How do we know God exists? J P Moreland at Thrive Apologetics Conference 2013

See other lectures at the THRIVE Conference 2013 here –

There is a public relations problem we are facing today, and it’s essentially the idea that Christians believe things for no reasons whatsoever. In fact, the idea that is widely promulgated is that what modern people have discovered has made belief in God an unreasonable thing to hold.

So, for example, the late William Provine, who is a biologist at Cornell University, made the following statement about the evolutionary theory, „Let me summarize my views on modern evolutionary theory: „Let me summarize my theory on what modern evolutionary biology tells us loud and clear. There are no gods, there are no purposes, there are no goal directed purposes of any kind. There’s no life after death. When I die, I’m absolutely certain that I’ll be dead. That’s the end of me. There’s no ultimate foundation for ethics, no ultimate meaning in life, and there’s no free will for human beings either.”

So, this idea is that intellectuals have discovered something, such, that if average people knew what it was, they wouldn’t be able to believe in God any longer. And so, we live in a time, when it is not only widely thought that belief in God is irrational, but, it is now widely thought that if you believe in Jesus Christ, you’re not only stupid, but you are a bigot. Recently, a novelist put our ‘bigotry’ in this way, „Here is how their ignorant bigotry works (referring to christians). First, they put the fear of God in you, if you don’t believe the literal word of the Bible, you’ll burn in hell. Of course, the literal word of the Bible was tremendously contradictory, and so, you have to abdicate all critical thinking to believe. And, you must accept a simple, but logical system of belief, but you’re not allowed to question. A corollary at this point is that they make sure you understand that Satan resides in the toils and snares of the complex thought. So, it’s best not to think at all.”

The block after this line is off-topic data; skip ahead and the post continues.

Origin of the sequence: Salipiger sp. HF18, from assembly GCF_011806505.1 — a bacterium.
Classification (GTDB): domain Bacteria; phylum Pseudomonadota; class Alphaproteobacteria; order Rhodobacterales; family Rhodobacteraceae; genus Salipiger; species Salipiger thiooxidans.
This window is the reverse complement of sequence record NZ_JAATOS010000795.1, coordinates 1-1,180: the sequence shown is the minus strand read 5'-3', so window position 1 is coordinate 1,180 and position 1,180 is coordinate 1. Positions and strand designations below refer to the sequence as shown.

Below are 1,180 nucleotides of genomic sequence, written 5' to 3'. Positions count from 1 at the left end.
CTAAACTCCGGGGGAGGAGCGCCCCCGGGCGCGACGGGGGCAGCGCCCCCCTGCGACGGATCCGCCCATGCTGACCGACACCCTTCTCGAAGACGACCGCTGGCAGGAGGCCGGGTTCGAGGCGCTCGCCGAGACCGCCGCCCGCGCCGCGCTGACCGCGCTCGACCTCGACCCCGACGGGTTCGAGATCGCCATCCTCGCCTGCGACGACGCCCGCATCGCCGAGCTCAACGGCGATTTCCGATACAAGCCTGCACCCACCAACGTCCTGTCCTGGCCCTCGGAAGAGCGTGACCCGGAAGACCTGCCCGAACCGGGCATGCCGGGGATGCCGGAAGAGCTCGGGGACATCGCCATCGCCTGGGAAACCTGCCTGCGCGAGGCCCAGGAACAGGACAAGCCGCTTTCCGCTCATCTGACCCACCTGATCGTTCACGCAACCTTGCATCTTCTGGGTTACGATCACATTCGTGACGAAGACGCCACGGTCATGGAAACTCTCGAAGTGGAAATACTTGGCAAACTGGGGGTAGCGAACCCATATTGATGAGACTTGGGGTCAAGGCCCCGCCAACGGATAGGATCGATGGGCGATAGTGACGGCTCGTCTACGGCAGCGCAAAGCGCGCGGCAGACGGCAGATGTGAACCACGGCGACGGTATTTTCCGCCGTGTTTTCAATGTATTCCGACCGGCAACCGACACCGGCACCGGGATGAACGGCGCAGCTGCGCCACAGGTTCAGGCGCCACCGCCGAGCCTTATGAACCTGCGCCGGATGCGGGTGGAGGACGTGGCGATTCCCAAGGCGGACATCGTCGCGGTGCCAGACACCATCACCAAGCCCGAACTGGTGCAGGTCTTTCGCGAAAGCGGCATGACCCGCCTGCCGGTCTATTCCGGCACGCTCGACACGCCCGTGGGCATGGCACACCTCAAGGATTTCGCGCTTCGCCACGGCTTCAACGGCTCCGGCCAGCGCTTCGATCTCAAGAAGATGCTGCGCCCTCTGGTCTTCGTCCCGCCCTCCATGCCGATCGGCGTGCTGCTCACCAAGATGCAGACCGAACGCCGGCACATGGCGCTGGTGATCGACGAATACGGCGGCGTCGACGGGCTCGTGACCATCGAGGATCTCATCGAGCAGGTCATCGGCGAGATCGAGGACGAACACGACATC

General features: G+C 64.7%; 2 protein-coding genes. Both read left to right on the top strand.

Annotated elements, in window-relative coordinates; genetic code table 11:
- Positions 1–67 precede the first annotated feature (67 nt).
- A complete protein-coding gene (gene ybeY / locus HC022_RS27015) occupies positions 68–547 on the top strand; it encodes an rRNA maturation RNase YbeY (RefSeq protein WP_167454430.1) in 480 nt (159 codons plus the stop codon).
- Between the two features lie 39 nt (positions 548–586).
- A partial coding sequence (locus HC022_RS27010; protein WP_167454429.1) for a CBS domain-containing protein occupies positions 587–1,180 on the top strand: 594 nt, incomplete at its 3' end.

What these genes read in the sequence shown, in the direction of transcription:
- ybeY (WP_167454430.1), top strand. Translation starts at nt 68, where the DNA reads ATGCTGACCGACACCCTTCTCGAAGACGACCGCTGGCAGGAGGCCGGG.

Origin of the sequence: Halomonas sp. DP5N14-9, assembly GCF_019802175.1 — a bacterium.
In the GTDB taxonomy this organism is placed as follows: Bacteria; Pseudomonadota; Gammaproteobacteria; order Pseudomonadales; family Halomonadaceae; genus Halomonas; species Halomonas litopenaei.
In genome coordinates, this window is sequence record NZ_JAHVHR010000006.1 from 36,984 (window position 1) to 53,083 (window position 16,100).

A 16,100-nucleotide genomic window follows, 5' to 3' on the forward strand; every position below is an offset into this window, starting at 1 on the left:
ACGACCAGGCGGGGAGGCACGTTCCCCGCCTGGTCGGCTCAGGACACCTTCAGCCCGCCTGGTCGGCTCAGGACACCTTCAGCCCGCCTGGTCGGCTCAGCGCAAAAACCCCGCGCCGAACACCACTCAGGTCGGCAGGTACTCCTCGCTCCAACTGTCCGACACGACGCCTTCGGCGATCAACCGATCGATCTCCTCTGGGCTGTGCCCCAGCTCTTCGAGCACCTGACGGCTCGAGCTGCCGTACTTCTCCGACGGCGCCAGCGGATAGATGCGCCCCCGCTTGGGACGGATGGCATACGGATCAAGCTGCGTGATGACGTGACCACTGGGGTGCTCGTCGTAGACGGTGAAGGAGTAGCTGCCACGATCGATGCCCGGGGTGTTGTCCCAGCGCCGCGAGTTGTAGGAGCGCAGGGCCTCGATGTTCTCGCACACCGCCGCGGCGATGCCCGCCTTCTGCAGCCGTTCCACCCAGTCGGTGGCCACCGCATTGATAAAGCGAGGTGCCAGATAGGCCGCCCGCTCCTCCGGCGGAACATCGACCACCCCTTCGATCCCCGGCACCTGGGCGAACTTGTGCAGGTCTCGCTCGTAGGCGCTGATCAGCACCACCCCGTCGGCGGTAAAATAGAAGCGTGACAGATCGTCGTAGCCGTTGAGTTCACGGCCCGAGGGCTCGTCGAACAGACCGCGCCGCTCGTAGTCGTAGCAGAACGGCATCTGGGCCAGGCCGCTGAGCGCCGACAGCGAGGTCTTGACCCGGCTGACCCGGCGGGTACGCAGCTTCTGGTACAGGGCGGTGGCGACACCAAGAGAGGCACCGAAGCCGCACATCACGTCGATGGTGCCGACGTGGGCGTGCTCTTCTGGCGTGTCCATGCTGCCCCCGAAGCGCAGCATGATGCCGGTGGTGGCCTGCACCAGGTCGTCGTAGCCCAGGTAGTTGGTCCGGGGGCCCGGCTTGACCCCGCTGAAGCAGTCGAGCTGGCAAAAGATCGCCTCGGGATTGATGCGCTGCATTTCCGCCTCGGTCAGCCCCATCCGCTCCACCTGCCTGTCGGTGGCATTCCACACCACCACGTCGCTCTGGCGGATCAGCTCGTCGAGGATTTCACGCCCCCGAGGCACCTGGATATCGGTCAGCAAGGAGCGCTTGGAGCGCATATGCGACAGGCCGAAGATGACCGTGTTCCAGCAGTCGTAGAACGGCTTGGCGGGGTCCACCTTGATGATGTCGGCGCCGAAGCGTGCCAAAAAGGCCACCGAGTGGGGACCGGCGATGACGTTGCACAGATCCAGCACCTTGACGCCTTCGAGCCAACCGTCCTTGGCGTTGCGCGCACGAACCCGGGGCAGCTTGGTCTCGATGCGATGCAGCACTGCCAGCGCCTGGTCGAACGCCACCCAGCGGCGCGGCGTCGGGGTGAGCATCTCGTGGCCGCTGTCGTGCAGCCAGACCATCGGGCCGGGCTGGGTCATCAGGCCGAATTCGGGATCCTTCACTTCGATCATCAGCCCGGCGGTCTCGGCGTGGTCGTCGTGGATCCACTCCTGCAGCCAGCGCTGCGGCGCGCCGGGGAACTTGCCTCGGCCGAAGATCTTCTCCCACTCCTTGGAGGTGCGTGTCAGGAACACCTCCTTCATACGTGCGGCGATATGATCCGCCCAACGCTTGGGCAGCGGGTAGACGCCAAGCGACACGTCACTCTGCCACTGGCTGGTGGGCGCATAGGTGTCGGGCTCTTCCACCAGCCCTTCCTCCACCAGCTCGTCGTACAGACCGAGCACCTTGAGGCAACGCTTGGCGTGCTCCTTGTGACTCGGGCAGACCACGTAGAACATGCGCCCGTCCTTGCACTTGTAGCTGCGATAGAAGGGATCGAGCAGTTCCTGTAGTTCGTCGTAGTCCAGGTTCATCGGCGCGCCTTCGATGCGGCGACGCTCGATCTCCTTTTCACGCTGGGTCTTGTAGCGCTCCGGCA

Now, this is not the christian religion as it’s been for 2,000 years. It was we that founded the universities of the western world, that produced art and literature, and some of the richest intellectual literature ever produced. What is being talked about here is a relatively recent phenomenon, and I am seeing signs that this is changing, over the last 20-25 years. I’d like to ask the question: How do we know that God exists? Is there a case that can be made for God’s existence?